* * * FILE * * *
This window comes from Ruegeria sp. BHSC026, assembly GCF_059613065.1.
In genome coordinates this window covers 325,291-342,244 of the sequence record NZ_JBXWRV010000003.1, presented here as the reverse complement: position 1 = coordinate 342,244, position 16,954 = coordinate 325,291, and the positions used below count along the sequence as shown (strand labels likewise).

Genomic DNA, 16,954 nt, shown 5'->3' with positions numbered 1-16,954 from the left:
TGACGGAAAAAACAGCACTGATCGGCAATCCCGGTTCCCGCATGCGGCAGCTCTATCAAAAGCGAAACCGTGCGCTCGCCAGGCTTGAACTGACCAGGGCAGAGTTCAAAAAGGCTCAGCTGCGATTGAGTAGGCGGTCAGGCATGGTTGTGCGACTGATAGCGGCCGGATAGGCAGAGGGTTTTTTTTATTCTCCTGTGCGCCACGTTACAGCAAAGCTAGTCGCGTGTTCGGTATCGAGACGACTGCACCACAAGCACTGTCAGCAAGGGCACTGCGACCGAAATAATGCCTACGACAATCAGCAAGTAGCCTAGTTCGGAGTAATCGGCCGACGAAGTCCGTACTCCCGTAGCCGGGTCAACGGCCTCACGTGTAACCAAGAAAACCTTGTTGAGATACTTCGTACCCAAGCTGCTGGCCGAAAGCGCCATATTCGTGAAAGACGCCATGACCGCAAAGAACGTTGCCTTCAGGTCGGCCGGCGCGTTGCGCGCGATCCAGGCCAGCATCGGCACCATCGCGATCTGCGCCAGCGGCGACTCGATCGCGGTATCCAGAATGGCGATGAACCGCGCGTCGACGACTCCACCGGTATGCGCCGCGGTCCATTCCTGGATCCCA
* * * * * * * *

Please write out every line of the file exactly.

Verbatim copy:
This window comes from Ruegeria sp. BHSC026, assembly GCF_059613065.1.
In genome coordinates this window covers 325,291-342,244 of the sequence record NZ_JBXWRV010000003.1, presented here as the reverse complement: position 1 = coordinate 342,244, position 16,954 = coordinate 325,291, and the positions used below count along the sequence as shown (strand labels likewise).

Genomic DNA, 16,954 nt, shown 5'->3' with positions numbered 1-16,954 from the left:
TGACGGAAAAAACAGCACTGATCGGCAATCCCGGTTCCCGCATGCGGCAGCTCTATCAAAAGCGAAACCGTGCGCTCGCCAGGCTTGAACTGACCAGGGCAGAGTTCAAAAAGGCTCAGCTGCGATTGAGTAGGCGGTCAGGCATGGTTGTGCGACTGATAGCGGCCGGATAGGCAGAGGGTTTTTTTTATTCTCCTGTGCGCCACGTTACAGCAAAGCTAGTCGCGTGTTCGGTATCGAGACGACTGCACCACAAGCACTGTCAGCAAGGGCACTGCGACCGAAATAATGCCTACGACAATCAGCAAGTAGCCTAGTTCGGAGTAATCGGCCGACGAAGTCCGTACTCCCGTAGCCGGGTCAACGGCCTCACGTGTAACCAAGAAAACCTTGTTGAGATACTTCGTACCCAAGCTGCTGGCCGAAAGCGCCATATTCGTGAAAGACGCCATGACCGCAAAGAACGTTGCCTTCAGGTCGGCCGGCGCGTTGCGCGCGATCCAGGCCAGCATCGGCACCATCGCGATCTGCGCCAGCGGCGACTCGATCGCGGTATCCAGAATGGCGATGAACCGCGCGTCGACGACTCCACCGGTATGCGCCGCGGTCCATTCCTGGATCCCA